Wise advice on tax reform


Reform of our country’s tax code is necessary, but prudence and not speed should govern the process. Congressional leaders vow to pass a tax reform bill by the end of November, just three weeks from now. Why the hurry? Why should a law that impacts everyone in the United States be carried out like a speed-reading contest?
Proposals fluctuate from day to day, but the bedrock components of this hurried reform effort are simplifying the tax code and tax relief for corporations and individuals. Delving through the details is essential — for members of Congress and for us, their constituents — to ensure that our tax code serves the common good.
The Catechism of the Catholic Church states that “Certainly it is the proper function of authority to arbitrate, in the name of the common good, between various particular interests; but it should make accessible to each what is needed to lead a truly human life: food, clothing, health, work, education and culture …” (No. 1908).
Sen. Charles Grassley, R-Iowa, believes the tax reform plan would benefit Iowans: “It would try to treat small business and individual farm operations a little more fairly compared to C corporations,” he says in a Sept. 27 article on radioiowa.com. But Grassley, a member of the Senate Finance Committee, also expressed concern about raising taxes on lower-income people. Tax reform proposals call for tax brackets to be reduced to three or four, with the bottom rate increasing from 10 percent to 12 percent, Radio Iowa contributor Bob Fisher reports. “Why would you want to raise taxes on lower-income people,” Grassley asks. Good question!
In separate letters to the U.S. House and Senate, Bishop Frank Dewane, writing on behalf of his fellow bishops, outlined moral principles to assist Congress in its deliberations on possible tax reform. Here’s a brief look at those principles:
• Care for the poor. As the poor struggle to meet their daily needs, programs designed to support them and lift them out of poverty must be adequately funded.
• Family formation and strengthening. Maintain instruments of the tax code that benefit families, such as the Child Tax Credit and the Earned Income Tax Credit. The credits should be increased and made refundable. Removing financial barriers to marriage is also essential to family formation and well-being.
• Progressivity of the tax code. The tax burden should be apportioned according to the means of individuals and families as well as the economic inequality present in society.
• Adequate revenue for the sake of the common good. The public needs of society, especially the basic needs of the poor, must be met. Adequate revenues should be raised to meet that need.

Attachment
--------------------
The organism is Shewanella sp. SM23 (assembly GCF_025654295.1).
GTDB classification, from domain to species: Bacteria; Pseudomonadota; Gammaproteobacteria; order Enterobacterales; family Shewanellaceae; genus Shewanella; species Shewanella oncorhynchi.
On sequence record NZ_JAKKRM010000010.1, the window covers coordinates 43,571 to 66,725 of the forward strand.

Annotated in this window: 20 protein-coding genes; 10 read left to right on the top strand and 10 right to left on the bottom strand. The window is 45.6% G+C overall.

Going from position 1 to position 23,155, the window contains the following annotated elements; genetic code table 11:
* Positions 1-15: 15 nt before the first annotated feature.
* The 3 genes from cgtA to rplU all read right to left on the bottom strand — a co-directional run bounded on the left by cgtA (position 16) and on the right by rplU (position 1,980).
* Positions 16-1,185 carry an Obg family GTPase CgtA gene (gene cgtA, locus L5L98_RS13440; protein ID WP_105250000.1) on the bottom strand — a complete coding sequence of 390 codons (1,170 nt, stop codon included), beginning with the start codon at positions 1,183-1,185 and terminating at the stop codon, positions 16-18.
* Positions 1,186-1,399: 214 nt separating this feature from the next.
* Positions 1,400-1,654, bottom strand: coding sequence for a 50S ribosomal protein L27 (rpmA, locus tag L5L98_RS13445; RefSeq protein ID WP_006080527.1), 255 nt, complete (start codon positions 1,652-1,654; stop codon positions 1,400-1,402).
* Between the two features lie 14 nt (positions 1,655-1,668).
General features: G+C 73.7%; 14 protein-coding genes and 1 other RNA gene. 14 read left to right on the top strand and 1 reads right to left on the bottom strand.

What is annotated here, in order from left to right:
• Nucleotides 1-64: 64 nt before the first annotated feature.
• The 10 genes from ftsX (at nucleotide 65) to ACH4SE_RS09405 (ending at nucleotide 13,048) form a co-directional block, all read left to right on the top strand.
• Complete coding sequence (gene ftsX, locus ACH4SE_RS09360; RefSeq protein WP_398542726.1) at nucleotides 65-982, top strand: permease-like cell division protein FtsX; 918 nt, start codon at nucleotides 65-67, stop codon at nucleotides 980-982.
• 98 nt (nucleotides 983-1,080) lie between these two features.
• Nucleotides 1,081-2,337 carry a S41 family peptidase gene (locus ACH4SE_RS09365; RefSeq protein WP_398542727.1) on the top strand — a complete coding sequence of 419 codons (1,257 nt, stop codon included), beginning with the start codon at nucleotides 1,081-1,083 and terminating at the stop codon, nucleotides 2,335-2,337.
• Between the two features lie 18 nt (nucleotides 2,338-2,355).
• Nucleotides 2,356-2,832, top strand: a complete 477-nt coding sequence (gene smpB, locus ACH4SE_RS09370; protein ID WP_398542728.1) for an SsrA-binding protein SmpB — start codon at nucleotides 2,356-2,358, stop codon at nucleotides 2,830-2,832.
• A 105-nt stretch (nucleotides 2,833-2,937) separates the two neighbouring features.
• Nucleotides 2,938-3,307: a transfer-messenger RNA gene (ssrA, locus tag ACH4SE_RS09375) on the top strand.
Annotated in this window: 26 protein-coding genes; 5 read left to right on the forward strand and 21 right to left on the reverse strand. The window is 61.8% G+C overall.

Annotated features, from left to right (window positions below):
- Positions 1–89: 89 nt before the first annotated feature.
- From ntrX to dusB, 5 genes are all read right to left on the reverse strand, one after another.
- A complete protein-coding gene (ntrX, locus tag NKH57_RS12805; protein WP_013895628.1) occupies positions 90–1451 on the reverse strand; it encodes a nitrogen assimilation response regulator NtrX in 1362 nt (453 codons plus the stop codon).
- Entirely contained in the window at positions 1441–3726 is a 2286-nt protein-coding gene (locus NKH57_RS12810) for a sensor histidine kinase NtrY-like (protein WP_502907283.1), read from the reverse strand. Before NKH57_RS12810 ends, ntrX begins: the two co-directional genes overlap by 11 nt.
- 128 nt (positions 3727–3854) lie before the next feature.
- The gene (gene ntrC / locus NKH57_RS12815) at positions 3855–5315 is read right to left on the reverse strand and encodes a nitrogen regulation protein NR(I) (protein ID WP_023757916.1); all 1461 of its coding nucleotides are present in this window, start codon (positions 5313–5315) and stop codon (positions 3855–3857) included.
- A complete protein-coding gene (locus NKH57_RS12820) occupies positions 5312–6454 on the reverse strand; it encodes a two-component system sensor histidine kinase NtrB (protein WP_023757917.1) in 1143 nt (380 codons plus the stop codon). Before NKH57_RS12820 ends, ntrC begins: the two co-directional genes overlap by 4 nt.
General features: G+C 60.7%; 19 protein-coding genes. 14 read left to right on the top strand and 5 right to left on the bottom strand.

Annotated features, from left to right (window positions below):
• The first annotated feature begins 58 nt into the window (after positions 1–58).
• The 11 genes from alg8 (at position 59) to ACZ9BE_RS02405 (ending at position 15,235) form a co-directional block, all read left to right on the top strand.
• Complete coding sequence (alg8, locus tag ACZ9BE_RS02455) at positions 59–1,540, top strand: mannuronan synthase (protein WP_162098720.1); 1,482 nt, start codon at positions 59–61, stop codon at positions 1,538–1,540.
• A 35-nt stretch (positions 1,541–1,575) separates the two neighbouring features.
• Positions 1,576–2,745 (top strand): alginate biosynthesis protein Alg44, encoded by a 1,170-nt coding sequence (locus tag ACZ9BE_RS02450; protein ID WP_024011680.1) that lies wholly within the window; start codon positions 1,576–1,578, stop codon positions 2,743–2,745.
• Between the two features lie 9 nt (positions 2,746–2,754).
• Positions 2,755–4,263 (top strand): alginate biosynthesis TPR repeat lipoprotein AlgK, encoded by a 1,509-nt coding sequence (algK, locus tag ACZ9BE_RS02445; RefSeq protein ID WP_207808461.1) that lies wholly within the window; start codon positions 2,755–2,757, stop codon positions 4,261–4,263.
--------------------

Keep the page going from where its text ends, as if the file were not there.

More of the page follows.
• Avoiding cuts to poverty programs to finance tax reform. Current proposals could result in steep cuts to the social safety net and discretionary programs that serve those in poverty. Those measures should be avoided.
• Incentivize charitable giving and development. Current proposals could have an adverse impact on charitable giving. Tax credits that would encourage the development of such important programs as affordable housing also appear to be at risk. These proposed measures would create a heavy burden for the most vulnerable people.
We don’t have to be tax code experts to make our voices heard on tax reform. The first step is to educate ourselves by reading a variety of sources about tax reform efforts. A good place to start is the U.S. Conference of Catholic Bishops website: usccb.org. Another resource is a blog of the USCCB’s Department of Justice, Peace and Development: togoforth.org, which was inspired by Pope Francis. Read about one parish’s model for examining the federal budget on this blog. Also, visit the website congress.gov to read the latest on legislation and to contact our members of Congress. Another resource that provides Iowans with state and national resources and perspectives: the Iowa Catholic Conference
website: iowacatholicconference.org.
Our bishops offer wise advice concerning tax reform, with the bottom line being that it protects the life and dignity of all. How we get to that point depends on our willingness to foster relationships with one another so that together we can build up our nation.
Barb Arland-Fye, Editor

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